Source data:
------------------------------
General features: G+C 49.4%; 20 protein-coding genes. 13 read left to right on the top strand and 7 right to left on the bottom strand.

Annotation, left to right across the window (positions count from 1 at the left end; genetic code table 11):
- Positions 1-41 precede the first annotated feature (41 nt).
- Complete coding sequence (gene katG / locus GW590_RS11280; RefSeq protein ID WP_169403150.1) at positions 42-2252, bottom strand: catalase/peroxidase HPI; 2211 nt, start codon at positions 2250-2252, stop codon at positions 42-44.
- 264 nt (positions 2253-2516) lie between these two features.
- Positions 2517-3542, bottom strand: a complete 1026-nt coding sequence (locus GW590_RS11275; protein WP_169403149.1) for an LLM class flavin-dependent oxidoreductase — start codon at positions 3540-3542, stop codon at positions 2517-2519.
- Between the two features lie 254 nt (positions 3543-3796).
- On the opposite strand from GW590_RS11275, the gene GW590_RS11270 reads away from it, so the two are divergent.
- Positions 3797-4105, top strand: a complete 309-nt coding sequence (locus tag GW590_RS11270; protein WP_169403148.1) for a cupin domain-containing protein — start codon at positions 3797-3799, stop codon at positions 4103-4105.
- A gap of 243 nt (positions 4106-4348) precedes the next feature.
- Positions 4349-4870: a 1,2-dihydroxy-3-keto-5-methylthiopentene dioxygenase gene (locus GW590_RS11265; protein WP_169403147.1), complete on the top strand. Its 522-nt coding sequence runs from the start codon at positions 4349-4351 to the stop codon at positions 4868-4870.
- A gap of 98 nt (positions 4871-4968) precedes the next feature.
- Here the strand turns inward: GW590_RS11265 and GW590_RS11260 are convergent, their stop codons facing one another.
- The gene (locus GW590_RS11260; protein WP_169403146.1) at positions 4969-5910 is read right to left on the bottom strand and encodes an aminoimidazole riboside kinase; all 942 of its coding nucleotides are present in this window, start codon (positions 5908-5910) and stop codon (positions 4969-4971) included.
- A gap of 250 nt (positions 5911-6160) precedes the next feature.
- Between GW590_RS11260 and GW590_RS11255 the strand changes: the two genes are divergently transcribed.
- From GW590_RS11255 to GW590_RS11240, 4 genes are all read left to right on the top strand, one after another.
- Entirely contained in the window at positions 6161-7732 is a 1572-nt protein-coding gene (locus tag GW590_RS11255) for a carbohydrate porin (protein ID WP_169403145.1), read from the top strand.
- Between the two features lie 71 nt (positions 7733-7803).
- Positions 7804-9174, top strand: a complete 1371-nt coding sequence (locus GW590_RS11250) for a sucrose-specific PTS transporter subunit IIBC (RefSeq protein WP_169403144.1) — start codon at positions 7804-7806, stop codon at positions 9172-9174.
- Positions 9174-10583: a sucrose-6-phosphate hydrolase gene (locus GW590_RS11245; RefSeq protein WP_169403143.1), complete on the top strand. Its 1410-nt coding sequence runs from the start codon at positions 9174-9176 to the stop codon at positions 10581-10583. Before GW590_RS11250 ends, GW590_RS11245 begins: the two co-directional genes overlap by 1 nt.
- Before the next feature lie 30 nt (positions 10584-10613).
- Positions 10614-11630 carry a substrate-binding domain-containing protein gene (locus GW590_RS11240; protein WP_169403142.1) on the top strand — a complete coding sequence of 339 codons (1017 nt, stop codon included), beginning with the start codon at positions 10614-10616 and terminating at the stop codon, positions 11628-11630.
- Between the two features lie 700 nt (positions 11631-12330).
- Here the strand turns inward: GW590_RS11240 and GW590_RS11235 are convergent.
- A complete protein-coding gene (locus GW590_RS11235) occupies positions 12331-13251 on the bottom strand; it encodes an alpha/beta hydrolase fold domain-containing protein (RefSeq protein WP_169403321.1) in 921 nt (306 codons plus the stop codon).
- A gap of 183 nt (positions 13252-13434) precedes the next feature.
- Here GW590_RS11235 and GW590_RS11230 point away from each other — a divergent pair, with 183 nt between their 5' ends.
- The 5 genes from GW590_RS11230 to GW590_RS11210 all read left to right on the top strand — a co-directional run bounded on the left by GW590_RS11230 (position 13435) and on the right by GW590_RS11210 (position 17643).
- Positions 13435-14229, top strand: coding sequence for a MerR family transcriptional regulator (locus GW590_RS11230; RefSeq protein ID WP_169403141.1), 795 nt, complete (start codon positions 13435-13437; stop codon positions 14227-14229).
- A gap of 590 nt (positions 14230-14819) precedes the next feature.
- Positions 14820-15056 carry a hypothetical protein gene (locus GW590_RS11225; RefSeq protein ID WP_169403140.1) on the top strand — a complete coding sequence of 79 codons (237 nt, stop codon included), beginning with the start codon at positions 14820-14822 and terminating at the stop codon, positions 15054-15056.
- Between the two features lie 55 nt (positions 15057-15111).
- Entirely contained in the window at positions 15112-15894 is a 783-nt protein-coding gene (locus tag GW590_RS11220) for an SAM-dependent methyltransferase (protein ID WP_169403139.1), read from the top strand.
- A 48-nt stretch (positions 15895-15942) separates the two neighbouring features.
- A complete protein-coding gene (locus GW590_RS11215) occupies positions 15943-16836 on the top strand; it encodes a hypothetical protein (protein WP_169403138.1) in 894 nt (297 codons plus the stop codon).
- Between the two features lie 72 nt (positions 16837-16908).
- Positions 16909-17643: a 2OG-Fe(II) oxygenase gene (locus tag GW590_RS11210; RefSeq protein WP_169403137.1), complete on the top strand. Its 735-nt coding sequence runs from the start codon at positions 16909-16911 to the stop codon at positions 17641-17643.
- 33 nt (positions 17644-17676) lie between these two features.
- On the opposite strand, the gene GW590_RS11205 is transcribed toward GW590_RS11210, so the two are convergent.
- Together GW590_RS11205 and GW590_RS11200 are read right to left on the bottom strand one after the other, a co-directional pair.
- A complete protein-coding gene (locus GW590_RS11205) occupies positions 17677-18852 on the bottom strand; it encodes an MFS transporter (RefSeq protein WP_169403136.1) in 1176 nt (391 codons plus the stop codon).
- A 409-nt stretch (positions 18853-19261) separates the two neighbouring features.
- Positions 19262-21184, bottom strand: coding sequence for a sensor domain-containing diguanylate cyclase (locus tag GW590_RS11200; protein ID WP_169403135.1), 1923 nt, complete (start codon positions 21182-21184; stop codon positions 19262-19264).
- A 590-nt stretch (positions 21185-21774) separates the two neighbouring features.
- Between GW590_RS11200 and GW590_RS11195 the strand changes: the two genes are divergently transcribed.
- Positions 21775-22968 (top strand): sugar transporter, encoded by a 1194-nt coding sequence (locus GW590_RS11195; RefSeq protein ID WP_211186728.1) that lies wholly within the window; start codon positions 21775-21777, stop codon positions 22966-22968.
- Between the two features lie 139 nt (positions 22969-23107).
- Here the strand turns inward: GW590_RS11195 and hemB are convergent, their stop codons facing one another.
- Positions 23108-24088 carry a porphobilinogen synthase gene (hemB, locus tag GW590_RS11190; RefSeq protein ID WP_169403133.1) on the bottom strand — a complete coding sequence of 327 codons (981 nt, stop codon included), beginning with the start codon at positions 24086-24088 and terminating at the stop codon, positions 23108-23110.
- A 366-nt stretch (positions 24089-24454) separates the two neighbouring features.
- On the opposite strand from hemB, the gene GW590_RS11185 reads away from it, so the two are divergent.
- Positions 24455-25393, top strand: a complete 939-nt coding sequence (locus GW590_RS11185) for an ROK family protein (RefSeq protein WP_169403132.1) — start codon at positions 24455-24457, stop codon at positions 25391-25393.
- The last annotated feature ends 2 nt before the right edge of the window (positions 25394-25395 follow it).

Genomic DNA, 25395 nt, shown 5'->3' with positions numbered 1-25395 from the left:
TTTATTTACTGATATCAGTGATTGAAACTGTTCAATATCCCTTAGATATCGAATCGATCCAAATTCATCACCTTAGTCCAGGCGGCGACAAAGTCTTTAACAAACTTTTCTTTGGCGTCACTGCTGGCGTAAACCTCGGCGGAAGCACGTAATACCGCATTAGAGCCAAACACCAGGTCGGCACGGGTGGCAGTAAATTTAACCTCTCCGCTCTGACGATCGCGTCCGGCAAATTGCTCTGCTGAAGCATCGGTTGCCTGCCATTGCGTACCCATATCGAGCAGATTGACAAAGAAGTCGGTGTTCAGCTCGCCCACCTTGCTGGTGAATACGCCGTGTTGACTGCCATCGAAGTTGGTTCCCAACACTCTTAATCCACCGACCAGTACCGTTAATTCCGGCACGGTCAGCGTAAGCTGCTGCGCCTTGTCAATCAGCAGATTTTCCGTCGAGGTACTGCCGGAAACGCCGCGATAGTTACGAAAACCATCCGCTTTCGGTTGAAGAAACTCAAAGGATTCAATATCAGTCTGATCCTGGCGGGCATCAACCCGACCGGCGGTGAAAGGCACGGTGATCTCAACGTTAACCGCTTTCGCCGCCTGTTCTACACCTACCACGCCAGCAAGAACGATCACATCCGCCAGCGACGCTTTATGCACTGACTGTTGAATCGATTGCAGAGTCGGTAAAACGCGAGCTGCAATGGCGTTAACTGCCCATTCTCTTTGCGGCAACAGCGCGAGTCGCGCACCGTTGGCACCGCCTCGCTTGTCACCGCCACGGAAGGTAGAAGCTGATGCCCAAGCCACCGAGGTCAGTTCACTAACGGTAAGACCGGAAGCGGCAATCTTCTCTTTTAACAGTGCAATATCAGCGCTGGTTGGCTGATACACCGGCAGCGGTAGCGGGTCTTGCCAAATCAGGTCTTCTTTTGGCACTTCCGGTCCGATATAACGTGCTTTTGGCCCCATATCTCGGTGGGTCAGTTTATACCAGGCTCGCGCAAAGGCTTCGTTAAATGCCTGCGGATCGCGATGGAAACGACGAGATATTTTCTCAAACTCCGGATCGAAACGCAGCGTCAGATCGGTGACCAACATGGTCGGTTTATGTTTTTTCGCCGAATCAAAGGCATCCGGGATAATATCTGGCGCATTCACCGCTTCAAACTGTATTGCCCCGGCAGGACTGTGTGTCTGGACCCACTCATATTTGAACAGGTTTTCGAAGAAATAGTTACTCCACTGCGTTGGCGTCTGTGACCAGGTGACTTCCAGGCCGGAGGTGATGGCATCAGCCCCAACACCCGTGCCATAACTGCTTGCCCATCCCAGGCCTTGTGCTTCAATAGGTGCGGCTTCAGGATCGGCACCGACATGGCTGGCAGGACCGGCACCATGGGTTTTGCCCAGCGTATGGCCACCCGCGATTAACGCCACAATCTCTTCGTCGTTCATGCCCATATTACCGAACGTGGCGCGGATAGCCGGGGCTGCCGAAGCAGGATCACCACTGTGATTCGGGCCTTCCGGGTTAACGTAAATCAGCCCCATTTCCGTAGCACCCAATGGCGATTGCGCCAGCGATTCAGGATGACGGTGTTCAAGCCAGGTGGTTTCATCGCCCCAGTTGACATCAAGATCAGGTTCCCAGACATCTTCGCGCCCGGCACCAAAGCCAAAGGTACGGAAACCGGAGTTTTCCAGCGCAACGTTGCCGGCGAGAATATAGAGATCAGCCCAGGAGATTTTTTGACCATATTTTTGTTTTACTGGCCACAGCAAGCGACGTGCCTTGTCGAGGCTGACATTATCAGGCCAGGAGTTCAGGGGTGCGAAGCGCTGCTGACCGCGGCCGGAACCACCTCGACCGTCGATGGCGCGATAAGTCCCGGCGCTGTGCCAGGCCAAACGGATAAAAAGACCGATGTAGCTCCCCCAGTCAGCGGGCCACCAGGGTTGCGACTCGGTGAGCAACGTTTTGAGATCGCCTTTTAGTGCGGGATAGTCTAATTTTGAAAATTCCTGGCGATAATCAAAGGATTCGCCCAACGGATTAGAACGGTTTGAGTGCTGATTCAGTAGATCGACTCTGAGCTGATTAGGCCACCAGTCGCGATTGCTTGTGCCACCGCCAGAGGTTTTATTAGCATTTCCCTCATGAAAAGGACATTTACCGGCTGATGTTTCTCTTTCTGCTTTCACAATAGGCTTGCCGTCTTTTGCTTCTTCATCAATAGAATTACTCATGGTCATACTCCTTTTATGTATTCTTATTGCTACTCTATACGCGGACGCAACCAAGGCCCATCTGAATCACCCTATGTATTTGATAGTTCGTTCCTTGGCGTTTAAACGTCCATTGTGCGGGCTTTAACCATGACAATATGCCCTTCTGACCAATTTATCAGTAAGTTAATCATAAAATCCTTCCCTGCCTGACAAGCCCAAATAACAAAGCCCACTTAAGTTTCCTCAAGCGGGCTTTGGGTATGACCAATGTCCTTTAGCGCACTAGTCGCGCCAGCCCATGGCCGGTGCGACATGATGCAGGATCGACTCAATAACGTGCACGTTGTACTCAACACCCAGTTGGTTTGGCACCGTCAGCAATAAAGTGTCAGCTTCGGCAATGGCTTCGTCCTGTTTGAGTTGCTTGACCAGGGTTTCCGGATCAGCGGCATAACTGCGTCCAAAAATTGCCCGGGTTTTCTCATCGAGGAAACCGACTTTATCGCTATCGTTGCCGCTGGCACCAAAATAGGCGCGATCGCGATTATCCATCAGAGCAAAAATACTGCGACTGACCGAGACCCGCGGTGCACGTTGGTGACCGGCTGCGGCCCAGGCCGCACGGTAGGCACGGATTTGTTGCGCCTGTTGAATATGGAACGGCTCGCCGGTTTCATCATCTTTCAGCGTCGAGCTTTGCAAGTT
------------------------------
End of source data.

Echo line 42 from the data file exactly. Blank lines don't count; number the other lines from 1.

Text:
- A complete protein-coding gene (locus GW590_RS11205) occupies positions 17677-18852 on the bottom strand; it encodes an MFS transporter (RefSeq protein WP_169403136.1) in 1176 nt (391 codons plus the stop codon).